The day we docked in Piraeus, port city of Athens, I awoke, pulled open the curtains of our porthole and found that our ship had pulled into a multi-level parkade. Neat trick for a 12 storey ship, mind you. The dock workers standing right outside my window looked unimpressed. Maybe it happens all the time.
Anyway. Given all the strife in Greece earlier in the summer, we had no idea what to expect upon reaching its shores. For all we knew, we’d have to sail right on by if there were still riots in the streets. The riots had ceased but the city was in the throes of a taxi strike so we would have to buy an excursion fare if we wanted a safe, no-hassle ride into Athens. Anxiety does sometimes overrule thrift…
We boarded the motor coach and were greeted by Irini, our “guide” for the trip into town. Her main purpose was convey drop-off and pick-up details. “Do not be late!!” she stressed. The bus wound its way (miraculously) through the hilly, narrow streets of Piraeus, Greece’s largest port. A half-hour later we were in Athens, at the foot of the Acropolis. We marched forth (up) in the blazing Athenian sun. With about 5,000 other tourists.
Greece does not seem to be hurting for tourists (although this was only one site on one day). At the very top where the marble steps become jagged, uneven and very treacherous, there were so many tourists jostling for position, I was fairly sure some unlucky soul was going to leave the mountain face first. I just hoped it wasn’t my 11 yr old son who was climbing monkey-like, over railings, tourists, and the occasional Acropolis employee. He got yelled at in Greek quite a bit but since he doesn’t speak Greek, it didn’t impede his progress. My daughter was having a tough time navigating in flip-flops. Marble worn over thousands of years is smooth and slick – a tough surface to walk on even in good shoes. The hike must be deadly in the rain…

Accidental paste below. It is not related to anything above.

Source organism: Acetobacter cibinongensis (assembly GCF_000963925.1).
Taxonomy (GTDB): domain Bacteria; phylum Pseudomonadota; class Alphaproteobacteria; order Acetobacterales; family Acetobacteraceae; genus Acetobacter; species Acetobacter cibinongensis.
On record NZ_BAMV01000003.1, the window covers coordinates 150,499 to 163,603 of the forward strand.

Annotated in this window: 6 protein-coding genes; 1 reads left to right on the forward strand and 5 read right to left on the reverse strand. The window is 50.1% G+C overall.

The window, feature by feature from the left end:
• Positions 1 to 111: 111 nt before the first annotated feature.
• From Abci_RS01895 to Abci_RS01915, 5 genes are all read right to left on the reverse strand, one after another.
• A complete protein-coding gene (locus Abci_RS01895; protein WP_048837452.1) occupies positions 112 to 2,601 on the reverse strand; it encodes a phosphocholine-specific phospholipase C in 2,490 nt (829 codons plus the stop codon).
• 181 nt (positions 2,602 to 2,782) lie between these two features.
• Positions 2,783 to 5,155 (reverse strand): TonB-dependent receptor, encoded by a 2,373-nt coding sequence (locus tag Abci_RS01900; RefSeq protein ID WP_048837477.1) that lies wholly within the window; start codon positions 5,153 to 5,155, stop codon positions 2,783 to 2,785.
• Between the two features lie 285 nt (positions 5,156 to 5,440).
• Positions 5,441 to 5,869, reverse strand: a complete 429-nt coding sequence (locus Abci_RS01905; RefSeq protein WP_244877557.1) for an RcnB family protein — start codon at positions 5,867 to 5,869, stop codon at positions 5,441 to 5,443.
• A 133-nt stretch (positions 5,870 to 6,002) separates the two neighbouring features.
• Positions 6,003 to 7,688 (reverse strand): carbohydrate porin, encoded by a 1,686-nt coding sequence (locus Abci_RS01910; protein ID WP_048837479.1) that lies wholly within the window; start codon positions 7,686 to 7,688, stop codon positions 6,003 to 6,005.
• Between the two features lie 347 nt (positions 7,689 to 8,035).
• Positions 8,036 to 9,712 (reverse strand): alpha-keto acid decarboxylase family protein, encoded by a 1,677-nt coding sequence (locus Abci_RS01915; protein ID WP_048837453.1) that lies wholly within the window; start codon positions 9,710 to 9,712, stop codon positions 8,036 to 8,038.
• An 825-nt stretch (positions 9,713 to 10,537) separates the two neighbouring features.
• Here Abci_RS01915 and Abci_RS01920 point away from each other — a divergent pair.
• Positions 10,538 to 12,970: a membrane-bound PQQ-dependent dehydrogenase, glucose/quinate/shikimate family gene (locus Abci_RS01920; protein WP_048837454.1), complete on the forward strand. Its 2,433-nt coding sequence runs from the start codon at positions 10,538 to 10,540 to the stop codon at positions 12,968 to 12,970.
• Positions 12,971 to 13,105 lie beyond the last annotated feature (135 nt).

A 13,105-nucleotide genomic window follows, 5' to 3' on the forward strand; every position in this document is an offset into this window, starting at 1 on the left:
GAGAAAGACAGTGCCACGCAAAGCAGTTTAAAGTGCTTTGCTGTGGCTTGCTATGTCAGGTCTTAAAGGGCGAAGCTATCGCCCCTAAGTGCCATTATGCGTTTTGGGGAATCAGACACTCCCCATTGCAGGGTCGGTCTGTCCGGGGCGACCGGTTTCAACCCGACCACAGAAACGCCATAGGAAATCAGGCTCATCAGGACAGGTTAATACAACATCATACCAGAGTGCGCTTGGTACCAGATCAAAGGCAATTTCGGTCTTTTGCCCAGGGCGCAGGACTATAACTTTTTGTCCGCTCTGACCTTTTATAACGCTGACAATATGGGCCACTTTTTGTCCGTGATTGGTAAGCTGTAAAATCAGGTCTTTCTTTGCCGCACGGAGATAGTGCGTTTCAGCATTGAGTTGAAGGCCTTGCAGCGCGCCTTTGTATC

As we waited for the “guardians” of the Acropolis to ease the crowding on the steps, I absent-mindedly reached out and touched one of the massive columns in front of me only to get yelled at (in English), “Don’t touch the marble!!” Did she know we were all walking on it too? No one explained why I couldn’t touch it but I’m guessing that a)the columns are standing only by the will of the gods and they could topple or b) dirty, sweaty tourist hands do something hinky to the marble which they’ve been trying to restore for hundreds of years.
Indeed, the Parthenon itself was caged by scaffolding and dozens of workmen scrambled all over it with noisy tools. In places the ruins were ivory-pink, a bit mottled; in other places, the marble has been sanded(?) or polished to a brilliant white. It was impossible to get a photo with no scaffolding but it was good to see that in spite of everything, the restoration continues. I couldn’t help but wonder if Greece had to sell the Acropolis, who would ensure its preservation?
Wandering, I wondered how the magnificent temples were constructed all of those many years ago (without the benefit of hydraulic lifts and massive cranes). The scale and symmetry of the buildings is one thing – unbelievable, and then there’s the intricacy and detail on them, wow! The word “awesome” is used to much but it truly applied to this place. Beautiful and mind-blowing at the same time. The views over Athens were stunning as well. My husband and I imagined what it must have been like for people coming into Athens from say, a poor remote village and seeing the Acropolis from miles away. It would be enough to strike awe in the hearts of all who beheld it. Even today, it’s not a stretch to believe the whole project was constructed by the gods.